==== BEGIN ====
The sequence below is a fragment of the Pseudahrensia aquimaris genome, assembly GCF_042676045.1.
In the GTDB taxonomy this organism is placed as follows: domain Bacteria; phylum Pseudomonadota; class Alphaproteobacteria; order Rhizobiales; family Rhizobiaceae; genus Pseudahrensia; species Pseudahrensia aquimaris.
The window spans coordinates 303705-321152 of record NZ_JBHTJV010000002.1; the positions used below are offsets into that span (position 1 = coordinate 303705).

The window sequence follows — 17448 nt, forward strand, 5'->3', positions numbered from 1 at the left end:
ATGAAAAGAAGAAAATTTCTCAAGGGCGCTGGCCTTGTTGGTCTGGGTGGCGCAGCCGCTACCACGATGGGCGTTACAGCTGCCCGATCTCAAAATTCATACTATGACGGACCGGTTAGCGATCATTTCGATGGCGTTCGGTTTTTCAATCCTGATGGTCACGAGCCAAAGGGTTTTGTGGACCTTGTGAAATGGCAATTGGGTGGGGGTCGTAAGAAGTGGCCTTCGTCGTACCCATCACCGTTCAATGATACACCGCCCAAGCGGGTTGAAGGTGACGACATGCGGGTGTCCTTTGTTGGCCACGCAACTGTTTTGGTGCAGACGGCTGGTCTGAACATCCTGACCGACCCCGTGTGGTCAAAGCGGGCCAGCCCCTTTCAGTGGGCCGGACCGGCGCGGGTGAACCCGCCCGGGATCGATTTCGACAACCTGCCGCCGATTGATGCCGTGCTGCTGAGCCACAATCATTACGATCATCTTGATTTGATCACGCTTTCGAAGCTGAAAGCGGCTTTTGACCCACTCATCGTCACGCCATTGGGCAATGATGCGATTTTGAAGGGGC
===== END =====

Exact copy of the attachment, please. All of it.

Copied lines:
The sequence below is a fragment of the Pseudahrensia aquimaris genome, assembly GCF_042676045.1.
In the GTDB taxonomy this organism is placed as follows: domain Bacteria; phylum Pseudomonadota; class Alphaproteobacteria; order Rhizobiales; family Rhizobiaceae; genus Pseudahrensia; species Pseudahrensia aquimaris.
The window spans coordinates 303705-321152 of record NZ_JBHTJV010000002.1; the positions used below are offsets into that span (position 1 = coordinate 303705).

The window sequence follows — 17448 nt, forward strand, 5'->3', positions numbered from 1 at the left end:
ATGAAAAGAAGAAAATTTCTCAAGGGCGCTGGCCTTGTTGGTCTGGGTGGCGCAGCCGCTACCACGATGGGCGTTACAGCTGCCCGATCTCAAAATTCATACTATGACGGACCGGTTAGCGATCATTTCGATGGCGTTCGGTTTTTCAATCCTGATGGTCACGAGCCAAAGGGTTTTGTGGACCTTGTGAAATGGCAATTGGGTGGGGGTCGTAAGAAGTGGCCTTCGTCGTACCCATCACCGTTCAATGATACACCGCCCAAGCGGGTTGAAGGTGACGACATGCGGGTGTCCTTTGTTGGCCACGCAACTGTTTTGGTGCAGACGGCTGGTCTGAACATCCTGACCGACCCCGTGTGGTCAAAGCGGGCCAGCCCCTTTCAGTGGGCCGGACCGGCGCGGGTGAACCCGCCCGGGATCGATTTCGACAACCTGCCGCCGATTGATGCCGTGCTGCTGAGCCACAATCATTACGATCATCTTGATTTGATCACGCTTTCGAAGCTGAAAGCGGCTTTTGACCCACTCATCGTCACGCCATTGGGCAATGATGCGATTTTGAAGGGGC